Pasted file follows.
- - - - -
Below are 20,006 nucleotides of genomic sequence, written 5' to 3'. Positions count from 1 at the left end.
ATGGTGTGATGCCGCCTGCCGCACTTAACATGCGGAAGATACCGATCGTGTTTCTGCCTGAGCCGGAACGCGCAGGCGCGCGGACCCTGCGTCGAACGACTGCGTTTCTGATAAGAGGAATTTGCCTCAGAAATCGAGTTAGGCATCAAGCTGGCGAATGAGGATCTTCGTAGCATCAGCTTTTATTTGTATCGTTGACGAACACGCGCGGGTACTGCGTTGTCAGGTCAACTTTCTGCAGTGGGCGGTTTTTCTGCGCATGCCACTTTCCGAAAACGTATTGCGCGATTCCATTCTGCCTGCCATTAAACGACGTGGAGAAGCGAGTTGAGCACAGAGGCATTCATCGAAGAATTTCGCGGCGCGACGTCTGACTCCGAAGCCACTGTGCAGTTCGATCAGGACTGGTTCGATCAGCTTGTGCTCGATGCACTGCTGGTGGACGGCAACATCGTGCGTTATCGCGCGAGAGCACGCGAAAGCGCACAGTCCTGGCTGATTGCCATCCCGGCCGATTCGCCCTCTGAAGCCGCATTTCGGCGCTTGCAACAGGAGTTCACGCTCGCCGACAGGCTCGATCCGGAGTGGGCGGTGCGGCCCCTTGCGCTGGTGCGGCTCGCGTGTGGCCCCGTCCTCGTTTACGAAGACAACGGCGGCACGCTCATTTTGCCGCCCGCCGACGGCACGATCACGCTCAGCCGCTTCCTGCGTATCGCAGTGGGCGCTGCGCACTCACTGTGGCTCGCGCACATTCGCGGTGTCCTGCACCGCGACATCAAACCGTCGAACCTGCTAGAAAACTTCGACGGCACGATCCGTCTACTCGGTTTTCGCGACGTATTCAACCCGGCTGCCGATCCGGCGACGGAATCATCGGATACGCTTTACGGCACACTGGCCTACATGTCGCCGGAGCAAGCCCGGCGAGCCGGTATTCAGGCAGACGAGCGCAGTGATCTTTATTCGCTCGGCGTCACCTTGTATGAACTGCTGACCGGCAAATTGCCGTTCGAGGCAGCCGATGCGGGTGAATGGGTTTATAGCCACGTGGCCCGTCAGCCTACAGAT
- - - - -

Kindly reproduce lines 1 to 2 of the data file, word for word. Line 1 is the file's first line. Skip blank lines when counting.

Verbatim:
Below are 20,006 nucleotides of genomic sequence, written 5' to 3'. Positions count from 1 at the left end.
ATGGTGTGATGCCGCCTGCCGCACTTAACATGCGGAAGATACCGATCGTGTTTCTGCCTGAGCCGGAACGCGCAGGCGCGCGGACCCTGCGTCGAACGACTGCGTTTCTGATAAGAGGAATTTGCCTCAGAAATCGAGTTAGGCATCAAGCTGGCGAATGAGGATCTTCGTAGCATCAGCTTTTATTTGTATCGTTGACGAACACGCGCGGGTACTGCGTTGTCAGGTCAACTTTCTGCAGTGGGCGGTTTTTCTGCGCATGCCACTTTCCGAAAACGTATTGCGCGATTCCATTCTGCCTGCCATTAAACGACGTGGAGAAGCGAGTTGAGCACAGAGGCATTCATCGAAGAATTTCGCGGCGCGACGTCTGACTCCGAAGCCACTGTGCAGTTCGATCAGGACTGGTTCGATCAGCTTGTGCTCGATGCACTGCTGGTGGACGGCAACATCGTGCGTTATCGCGCGAGAGCACGCGAAAGCGCACAGTCCTGGCTGATTGCCATCCCGGCCGATTCGCCCTCTGAAGCCGCATTTCGGCGCTTGCAACAGGAGTTCACGCTCGCCGACAGGCTCGATCCGGAGTGGGCGGTGCGGCCCCTTGCGCTGGTGCGGCTCGCGTGTGGCCCCGTCCTCGTTTACGAAGACAACGGCGGCACGCTCATTTTGCCGCCCGCCGACGGCACGATCACGCTCAGCCGCTTCCTGCGTATCGCAGTGGGCGCTGCGCACTCACTGTGGCTCGCGCACATTCGCGGTGTCCTGCACCGCGACATCAAACCGTCGAACCTGCTAGAAAACTTCGACGGCACGATCCGTCTACTCGGTTTTCGCGACGTATTCAACCCGGCTGCCGATCCGGCGACGGAATCATCGGATACGCTTTACGGCACACTGGCCTACATGTCGCCGGAGCAAGCCCGGCGAGCCGGTATTCAGGCAGACGAGCGCAGTGATCTTTATTCGCTCGGCGTCACCTTGTATGAACTGCTGACCGGCAAATTGCCGTTCGAGGCAGCCGATGCGGGTGAATGGGTTTATAGCCACGTGGCCCGTCAGCCTACAGAT